Solstice Wood, By Patricia A. McKillip, Ace Books, 278 pp, $23.95
In ''Solstice Wood," Patricia A. McKillip draws on the mountain village setting of her 1996 fantasy novel ''Winter Rose" to create a contemporary fairy tale, a story of the fear and attraction binding the townspeople and the woodland creatures known as the fay.
McKillip conjures a world of secrets and ambiguities, where the magical and the mundane constantly intersect. On a summer's morning, for example, a character encounters the queen of the fairies in town and, alarmed, tries calling 911 on her cellphone. Unwitting villagers find themselves lured into dreamlike realms, and even the fairies' enchanting habitats have their share of domestic comforts. Characters' identities, even their shapes, are fluid; we're never quite sure who is human and who is fay.
The earlier novel tells the story of Rois Melior, a young woman with a passion for roaming the woods, and her fascination with Corbet Lynn, a stranger who has come to town to rebuild Lynn Hall, the family home. ''Solstice Wood" features the Lynn descendants. Old Liam Lynn has fallen asleep under the stars and died. Sadly noting that he had ''a streak of Melior in him," Liam's wife, Iris, summons their granddaughter Sylvia to Lynn Hall for the funeral. Sylvia had moved across the country and stayed away for seven years. A tug of war ensues: Iris wants Sylvia to stay; Sylvia hopes to leave as soon as possible.
McKillip does not overdo the whimsy or let her inventiveness run amok. Her approach is cool, understated. Even readers who think they don't like fantasy may find themselves drawn in. Shifting the narrative among several characters, she allows us to get to know them first as individuals, through their observations and memories, only hinting at the supernatural forces swirling about them.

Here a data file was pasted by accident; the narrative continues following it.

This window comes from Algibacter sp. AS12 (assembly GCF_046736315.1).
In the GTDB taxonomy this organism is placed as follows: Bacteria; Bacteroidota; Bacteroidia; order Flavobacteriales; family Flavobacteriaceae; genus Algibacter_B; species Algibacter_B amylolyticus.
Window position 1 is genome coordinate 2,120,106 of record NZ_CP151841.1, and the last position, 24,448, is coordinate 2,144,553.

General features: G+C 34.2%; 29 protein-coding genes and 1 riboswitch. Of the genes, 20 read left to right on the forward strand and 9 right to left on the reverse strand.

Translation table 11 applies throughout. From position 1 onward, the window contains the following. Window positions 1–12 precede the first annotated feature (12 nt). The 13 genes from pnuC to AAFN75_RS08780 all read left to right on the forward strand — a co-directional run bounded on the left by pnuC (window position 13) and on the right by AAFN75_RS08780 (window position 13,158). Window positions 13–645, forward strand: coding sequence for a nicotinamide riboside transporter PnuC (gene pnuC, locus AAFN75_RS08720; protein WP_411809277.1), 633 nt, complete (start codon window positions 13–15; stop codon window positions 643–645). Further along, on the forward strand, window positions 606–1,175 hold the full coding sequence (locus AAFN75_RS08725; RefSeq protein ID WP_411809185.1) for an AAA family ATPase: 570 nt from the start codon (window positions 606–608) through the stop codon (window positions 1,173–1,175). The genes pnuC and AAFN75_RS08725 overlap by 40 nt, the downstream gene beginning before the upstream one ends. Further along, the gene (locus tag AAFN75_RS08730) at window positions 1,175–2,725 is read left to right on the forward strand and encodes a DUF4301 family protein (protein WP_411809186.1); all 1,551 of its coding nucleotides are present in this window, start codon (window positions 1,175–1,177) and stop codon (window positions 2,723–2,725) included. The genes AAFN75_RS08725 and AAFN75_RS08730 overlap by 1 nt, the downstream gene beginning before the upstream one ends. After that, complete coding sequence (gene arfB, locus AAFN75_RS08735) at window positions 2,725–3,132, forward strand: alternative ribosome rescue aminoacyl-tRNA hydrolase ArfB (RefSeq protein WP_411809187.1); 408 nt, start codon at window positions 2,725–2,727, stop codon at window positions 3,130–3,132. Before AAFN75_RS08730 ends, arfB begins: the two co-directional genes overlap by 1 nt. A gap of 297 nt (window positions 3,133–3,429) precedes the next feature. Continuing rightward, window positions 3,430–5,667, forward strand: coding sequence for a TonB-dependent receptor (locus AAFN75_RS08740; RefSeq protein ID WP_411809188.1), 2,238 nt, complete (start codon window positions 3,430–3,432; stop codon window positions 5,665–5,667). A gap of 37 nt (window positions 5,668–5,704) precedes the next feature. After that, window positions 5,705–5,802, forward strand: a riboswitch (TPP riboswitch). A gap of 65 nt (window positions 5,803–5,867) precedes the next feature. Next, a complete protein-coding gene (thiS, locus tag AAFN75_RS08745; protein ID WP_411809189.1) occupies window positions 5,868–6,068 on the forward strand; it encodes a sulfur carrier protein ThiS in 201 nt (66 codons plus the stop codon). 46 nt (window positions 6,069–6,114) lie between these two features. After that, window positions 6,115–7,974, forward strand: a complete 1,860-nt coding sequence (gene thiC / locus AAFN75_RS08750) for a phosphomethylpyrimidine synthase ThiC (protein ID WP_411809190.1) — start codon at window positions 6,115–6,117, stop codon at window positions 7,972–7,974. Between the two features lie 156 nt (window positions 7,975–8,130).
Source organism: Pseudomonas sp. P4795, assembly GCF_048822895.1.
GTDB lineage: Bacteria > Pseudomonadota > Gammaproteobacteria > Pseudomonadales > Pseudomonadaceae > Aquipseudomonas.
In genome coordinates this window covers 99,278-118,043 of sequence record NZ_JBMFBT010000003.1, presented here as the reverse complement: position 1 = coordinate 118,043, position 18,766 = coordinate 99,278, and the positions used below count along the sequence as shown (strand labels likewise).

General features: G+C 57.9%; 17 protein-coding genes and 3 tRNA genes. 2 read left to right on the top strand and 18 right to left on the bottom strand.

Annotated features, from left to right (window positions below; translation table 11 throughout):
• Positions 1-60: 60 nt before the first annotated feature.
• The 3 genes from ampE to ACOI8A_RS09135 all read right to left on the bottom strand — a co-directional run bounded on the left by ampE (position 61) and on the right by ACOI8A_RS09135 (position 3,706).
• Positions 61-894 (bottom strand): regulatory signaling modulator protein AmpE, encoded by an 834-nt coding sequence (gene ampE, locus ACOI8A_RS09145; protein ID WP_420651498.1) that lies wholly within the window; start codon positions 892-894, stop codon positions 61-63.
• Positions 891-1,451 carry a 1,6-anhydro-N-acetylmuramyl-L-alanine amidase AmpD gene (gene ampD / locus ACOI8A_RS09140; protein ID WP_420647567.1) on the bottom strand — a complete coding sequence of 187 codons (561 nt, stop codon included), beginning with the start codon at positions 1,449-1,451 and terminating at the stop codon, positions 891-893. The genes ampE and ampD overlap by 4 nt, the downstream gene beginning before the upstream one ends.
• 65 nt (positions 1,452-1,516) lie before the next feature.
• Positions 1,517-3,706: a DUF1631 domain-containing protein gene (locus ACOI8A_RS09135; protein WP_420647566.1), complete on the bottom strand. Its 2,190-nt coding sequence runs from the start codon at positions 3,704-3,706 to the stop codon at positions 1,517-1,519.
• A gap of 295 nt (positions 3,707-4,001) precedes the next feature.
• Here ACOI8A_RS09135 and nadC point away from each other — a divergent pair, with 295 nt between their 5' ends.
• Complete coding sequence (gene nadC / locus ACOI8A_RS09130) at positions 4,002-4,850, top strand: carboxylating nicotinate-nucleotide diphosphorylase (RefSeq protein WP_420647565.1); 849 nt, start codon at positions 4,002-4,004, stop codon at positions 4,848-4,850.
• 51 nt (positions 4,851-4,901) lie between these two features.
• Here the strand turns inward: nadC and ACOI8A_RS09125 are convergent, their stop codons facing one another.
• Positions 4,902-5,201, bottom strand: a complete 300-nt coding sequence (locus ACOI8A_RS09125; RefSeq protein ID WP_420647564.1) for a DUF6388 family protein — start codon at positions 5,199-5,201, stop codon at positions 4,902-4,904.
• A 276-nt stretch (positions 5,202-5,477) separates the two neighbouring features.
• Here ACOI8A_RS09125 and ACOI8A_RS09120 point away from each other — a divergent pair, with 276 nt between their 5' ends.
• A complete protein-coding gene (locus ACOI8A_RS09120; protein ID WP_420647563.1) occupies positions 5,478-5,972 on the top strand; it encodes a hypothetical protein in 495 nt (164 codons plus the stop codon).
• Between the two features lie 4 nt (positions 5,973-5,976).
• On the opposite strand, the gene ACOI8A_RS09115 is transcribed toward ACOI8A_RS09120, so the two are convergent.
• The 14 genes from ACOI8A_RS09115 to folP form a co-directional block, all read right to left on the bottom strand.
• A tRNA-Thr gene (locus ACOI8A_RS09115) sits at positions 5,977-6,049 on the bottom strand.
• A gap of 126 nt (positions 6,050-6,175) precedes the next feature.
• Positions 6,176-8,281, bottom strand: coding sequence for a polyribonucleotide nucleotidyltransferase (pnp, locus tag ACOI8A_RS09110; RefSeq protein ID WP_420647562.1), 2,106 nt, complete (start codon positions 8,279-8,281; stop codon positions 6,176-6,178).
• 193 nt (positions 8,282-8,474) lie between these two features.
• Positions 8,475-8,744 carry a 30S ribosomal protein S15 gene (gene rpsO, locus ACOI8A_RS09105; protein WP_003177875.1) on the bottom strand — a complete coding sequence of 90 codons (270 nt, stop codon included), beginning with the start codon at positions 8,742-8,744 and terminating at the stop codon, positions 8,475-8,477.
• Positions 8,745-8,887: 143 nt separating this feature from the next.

Gradually we learn about the beliefs that rule the characters' lives. Trusting in village lore, Iris views the fay as ''cold-blooded" and ''cold-hearted"; she hopes to initiate Sylvia into the Fiber Guild, a sewing circle whose stitches seal off the passageways between the human and fairy worlds. Sylvia, herself part fay, frets over how her loving, unsuspecting grandmother would react to having one of the despised aliens in her midst.
Iris's efforts cannot contain curiosity and desire. A few villagers, falling prey to the charms of the fay, are drawn into their world, and the boundaries between the two realms unravel. While the suspense arises from the struggle to rescue the wanderers, ''Solstice Wood" is more than an action tale. The experiences of the characters who find sustenance in the company of the fay make us wonder whether they really are as heartless as Iris imagines. Is the contest between good and evil more presumed than real? The resolution holds surprises.
The true conflict in ''Solstice Wood" is among the villagers themselves: some know what they know because they've been told; others view their surroundings as a ''riddle" to explore. Faith in ''common lore, local history, family tradition" builds community but narrows vision. With a light touch, McKillip makes a plea for keeping an open mind and heart toward mystery, toward all that goes on ''in the shadows, the corners, behind and beneath" what we expect to see.